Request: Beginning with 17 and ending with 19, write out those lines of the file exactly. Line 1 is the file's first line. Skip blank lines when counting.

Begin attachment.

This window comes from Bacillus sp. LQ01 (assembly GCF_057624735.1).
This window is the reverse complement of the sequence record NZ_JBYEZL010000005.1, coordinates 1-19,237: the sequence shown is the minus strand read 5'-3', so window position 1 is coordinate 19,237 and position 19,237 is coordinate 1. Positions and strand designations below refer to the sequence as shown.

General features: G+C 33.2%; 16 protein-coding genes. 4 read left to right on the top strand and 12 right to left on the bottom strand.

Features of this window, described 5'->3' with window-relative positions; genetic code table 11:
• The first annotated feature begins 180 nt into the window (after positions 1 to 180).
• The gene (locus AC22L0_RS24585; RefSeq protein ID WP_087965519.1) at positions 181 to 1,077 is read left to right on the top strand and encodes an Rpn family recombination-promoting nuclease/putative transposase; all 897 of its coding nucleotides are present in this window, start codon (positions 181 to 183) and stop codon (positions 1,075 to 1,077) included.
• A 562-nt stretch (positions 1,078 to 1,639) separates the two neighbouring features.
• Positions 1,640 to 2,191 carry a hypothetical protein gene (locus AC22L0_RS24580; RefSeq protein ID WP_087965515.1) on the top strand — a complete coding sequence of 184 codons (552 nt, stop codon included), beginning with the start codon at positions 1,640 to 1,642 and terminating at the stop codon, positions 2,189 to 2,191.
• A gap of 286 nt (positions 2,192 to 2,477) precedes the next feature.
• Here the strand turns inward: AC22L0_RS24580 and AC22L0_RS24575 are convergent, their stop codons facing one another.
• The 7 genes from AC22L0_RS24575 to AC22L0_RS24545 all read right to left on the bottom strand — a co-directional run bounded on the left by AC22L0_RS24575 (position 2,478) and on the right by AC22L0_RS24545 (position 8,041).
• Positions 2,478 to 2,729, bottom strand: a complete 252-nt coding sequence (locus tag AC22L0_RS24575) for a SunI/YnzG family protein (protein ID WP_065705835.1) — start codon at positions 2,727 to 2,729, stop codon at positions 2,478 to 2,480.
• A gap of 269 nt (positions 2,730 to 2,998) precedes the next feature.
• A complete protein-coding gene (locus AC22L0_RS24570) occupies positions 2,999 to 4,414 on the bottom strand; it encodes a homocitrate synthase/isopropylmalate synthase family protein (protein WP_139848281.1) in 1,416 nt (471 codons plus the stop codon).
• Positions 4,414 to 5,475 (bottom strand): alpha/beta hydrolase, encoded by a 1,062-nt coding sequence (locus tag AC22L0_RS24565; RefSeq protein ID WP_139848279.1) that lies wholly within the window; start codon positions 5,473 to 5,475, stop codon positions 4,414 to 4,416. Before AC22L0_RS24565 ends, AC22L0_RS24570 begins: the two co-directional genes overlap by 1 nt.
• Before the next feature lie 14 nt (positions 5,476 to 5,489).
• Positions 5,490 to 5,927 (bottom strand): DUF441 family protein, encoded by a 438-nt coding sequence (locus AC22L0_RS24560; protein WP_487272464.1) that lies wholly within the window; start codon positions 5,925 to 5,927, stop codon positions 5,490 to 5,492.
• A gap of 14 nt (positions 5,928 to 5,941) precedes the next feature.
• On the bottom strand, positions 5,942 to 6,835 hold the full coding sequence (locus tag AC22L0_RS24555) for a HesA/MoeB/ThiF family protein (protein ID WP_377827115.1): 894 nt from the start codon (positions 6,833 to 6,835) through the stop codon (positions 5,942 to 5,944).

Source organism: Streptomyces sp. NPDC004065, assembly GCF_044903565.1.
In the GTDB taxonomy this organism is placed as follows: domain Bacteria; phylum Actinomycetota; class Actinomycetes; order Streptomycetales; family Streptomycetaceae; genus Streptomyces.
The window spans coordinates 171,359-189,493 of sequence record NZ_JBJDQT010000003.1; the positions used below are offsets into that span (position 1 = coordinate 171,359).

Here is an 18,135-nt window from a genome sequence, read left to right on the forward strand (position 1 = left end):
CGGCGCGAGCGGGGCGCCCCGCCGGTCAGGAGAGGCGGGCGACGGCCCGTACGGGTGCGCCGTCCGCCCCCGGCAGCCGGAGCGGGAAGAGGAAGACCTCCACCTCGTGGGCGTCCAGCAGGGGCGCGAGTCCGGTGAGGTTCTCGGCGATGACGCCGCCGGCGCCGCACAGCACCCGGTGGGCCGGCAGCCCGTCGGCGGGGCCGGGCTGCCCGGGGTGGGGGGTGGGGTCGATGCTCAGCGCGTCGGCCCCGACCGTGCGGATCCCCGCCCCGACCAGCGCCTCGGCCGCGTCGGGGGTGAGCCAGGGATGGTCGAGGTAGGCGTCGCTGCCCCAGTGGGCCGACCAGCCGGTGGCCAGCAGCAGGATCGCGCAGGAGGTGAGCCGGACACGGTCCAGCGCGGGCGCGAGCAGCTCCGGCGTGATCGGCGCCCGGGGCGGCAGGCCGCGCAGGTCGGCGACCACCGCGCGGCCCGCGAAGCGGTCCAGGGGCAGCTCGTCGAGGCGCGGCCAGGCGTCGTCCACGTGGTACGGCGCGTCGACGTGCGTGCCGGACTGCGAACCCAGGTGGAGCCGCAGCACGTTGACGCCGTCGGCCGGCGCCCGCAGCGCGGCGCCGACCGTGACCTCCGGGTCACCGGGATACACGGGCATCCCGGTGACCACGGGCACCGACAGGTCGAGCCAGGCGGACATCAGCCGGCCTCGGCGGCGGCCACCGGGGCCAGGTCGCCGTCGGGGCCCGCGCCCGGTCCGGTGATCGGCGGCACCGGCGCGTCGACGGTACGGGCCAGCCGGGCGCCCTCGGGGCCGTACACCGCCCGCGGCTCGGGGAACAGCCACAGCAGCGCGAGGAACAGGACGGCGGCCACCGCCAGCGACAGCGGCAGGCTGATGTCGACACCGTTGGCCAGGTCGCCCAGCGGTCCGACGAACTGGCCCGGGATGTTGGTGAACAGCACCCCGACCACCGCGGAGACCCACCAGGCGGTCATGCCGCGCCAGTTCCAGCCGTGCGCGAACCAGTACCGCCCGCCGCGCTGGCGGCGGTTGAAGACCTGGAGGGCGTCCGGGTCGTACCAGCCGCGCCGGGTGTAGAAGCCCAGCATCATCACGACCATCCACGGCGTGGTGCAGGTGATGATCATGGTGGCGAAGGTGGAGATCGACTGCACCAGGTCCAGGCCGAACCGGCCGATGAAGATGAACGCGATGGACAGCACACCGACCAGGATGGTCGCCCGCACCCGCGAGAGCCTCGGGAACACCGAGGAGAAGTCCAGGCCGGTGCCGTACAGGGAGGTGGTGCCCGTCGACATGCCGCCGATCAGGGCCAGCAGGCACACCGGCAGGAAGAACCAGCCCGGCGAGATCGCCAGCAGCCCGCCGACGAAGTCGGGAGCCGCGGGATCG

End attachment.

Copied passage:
• Positions 5,490 to 5,927 (bottom strand): DUF441 family protein, encoded by a 438-nt coding sequence (locus AC22L0_RS24560; protein WP_487272464.1) that lies wholly within the window; start codon positions 5,925 to 5,927, stop codon positions 5,490 to 5,492.
• A gap of 14 nt (positions 5,928 to 5,941) precedes the next feature.
• On the bottom strand, positions 5,942 to 6,835 hold the full coding sequence (locus tag AC22L0_RS24555) for a HesA/MoeB/ThiF family protein (protein ID WP_377827115.1): 894 nt from the start codon (positions 6,833 to 6,835) through the stop codon (positions 5,942 to 5,944).